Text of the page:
If all of your probe connections yield beeps, then your ESC is completely damaged. In such cases, the damage will most likely be apparent.
You can go down the repair avenue but it may be better to just cut your losses and replace your ESC with a new one.
Can a bad ESC burn up a motor?
We have already touched on the fact that a faulty or broken ESC can cause the motor to spin awkwardly, if at all. In most cases, all you need to do is replace the ESC to get your motor back in action.
Sometimes though, a faulty ESC will result in your motor getting fried as well. This usually happens when an ESC-motor configuration is initially powered up during test configurations and benchmarking.
To combat this, I recommend that you make use of a short circuit protection connector from Amazon, when you first power up your device. This is especially true for custom builds that are not under the protection of a warranty.
Protection connectors form a bridge between the ESC and your power source. They are responsible for limiting the levels of current that flow into the ESC at any given time.
Many of the traditional iterations of these devices incorporate a small light bulb as a current limiting device i.e., the connector will only permit a level of current that can power this light bulb to pass through to the ESC switchboard.
The low levels of current ought to be enough for you to test the circuitry without running the setup at full power.
Protection connectors are commonly referred to as “smoke stoppers” because of the crucial role they play in these power-ups.
Exposing your new setup (especially if it’s a DIY or custom setup) to full levels of current without testing may leave your ESC and motor vulnerable to severe shorts.
This could effectively fry your entire configuration and produce the dreaded spectacle of Magic Smoke…hence “smoke stopper”.
Modern smoke stoppers have evolved past the whole lightbulb-as-a-limiting-device design.
The current limiting capabilities are now integrated into the devices themselves. However, the functionality is still the same, if not more refined.
I cannot stress the importance of these devices enough. Without one, you run the risk of exposing your ESC and motor to disastrous power surges and shorts.
Depending on the extent of the damage suffered in such a situation, you might be hit with the financial and time costs of replacing and reconfiguring damaged parts.
To top it all off? You will still have to troubleshoot to determine what went wrong the previous time.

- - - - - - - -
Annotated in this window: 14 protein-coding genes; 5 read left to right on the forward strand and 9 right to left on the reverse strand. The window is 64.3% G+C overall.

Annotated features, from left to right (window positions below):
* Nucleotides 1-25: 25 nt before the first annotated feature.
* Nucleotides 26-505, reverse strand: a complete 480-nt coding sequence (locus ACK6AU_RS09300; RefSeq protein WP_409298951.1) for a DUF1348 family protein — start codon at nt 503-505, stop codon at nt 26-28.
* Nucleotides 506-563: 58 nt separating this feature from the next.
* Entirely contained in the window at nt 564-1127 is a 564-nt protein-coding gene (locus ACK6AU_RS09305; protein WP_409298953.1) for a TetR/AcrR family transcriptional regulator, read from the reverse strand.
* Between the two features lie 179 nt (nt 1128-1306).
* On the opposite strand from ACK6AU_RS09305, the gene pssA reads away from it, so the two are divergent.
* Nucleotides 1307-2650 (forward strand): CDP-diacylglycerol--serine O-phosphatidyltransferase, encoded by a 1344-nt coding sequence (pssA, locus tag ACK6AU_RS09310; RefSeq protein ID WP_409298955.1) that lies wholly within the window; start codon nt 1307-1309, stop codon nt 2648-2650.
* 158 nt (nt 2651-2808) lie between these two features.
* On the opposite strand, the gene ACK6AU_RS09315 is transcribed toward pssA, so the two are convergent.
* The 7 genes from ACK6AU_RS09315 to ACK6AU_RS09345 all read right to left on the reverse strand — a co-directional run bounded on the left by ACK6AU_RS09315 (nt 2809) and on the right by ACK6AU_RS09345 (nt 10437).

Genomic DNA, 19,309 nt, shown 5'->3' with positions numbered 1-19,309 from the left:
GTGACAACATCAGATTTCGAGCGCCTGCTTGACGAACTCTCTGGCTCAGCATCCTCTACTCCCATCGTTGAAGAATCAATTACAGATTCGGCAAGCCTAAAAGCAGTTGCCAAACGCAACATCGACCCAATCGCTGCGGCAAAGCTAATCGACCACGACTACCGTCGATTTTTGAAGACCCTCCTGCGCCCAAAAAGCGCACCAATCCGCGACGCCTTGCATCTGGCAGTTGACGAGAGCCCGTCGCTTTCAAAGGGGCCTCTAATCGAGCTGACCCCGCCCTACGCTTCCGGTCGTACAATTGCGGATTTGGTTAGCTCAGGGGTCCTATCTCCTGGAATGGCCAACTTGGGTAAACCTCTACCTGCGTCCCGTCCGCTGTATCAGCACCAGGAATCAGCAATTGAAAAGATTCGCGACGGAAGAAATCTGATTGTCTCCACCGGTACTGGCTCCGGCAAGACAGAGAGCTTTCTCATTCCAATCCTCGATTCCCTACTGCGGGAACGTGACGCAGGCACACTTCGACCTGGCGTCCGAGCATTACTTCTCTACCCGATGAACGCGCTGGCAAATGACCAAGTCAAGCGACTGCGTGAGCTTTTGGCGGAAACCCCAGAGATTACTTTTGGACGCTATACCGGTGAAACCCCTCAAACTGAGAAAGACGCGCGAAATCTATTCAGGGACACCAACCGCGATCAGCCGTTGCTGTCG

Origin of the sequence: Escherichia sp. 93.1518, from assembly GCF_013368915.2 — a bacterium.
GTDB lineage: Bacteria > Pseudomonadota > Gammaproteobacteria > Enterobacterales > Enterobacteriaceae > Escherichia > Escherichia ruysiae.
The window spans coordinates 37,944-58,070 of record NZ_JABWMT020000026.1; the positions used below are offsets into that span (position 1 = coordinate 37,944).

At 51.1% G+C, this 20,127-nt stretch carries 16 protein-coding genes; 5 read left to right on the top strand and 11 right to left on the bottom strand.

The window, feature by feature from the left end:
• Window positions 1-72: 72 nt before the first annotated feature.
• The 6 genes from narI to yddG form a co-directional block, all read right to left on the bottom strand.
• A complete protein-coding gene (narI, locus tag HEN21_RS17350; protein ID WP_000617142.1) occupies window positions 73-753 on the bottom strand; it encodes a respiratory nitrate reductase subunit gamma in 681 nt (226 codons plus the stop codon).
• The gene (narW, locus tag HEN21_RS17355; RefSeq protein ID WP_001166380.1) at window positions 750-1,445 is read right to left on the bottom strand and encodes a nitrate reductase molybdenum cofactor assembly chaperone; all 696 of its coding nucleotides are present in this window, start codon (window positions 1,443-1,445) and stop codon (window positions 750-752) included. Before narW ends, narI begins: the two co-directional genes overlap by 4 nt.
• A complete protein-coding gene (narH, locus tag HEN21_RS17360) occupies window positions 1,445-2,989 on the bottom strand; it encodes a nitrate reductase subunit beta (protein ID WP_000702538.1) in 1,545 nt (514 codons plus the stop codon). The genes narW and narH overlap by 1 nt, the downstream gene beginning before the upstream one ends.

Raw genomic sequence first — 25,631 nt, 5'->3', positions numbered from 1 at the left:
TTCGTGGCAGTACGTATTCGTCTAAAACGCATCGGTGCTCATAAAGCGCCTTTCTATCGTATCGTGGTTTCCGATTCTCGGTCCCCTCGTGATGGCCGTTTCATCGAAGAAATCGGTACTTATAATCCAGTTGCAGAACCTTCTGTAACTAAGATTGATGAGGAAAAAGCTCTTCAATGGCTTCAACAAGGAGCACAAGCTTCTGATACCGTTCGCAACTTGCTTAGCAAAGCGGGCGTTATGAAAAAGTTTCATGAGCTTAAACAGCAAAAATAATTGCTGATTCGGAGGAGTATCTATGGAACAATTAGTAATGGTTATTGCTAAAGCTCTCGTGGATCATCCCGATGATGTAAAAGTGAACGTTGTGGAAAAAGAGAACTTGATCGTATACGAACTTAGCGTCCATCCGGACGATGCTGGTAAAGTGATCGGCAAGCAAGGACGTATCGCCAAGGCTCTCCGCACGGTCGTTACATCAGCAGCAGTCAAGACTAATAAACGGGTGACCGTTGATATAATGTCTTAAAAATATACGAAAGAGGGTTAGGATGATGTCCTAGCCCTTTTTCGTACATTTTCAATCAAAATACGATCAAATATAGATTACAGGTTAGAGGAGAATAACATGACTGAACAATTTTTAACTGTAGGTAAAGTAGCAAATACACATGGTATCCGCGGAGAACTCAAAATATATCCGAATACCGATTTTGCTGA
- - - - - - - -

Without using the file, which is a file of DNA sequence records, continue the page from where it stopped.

How Do I Know If My ESC is Fried?
Unlike the fried chicken, a fried ESC is pretty much guaranteed to leave you with a bad taste in your mouth.
If you’ve spent countless hours planning, setting up, and building up anticipation for your ESC-motor configuration, a non-spinning motor is the last thing you want to see.
As we discussed earlier, you must first try to swap out the motors as you attempt to isolate the problem. If the replacement motor(s) fail to run, you can shift your suspicions to your ESC.
Much like chicken though, you can easily see if the ESC is fried…most of the time. The MOSFETs on the ESC switchboard are made of semiconductor materials such as silicon which may burn off if there is a sufficiently powered short in the wiring.
In extreme cases, entire transistors may be destroyed in a frenzy of effervescent mini-explosions on the ESC. Circuit wiring is left exposed entirely or in slivers peeking through molten silicon.
We can also use the aforementioned multimeter continuity test. This may be the best way to determine if your ESC is fried because of the limitations of the visual test we just discussed.
While the visual test is sufficient for diagnosing an ESC that is clearly burned and deformed, it cannot be used in all cases because an ESC’s wiring can short circuit without damaging the surrounding transistors. Do not always judge a book by its cover, as they say.
A multimeter is the surest way to test things like circuitry. If your probing indicates the presence of continuity between input and output leads, then you can be certain that your ESC is fried.
The smell of burnt electronics is unmistakable and, if your ESC has it, there is a decent chance that it has a problem. Magic Smoke is also another dead giveaway that your ESC (among other things) has gone kaput.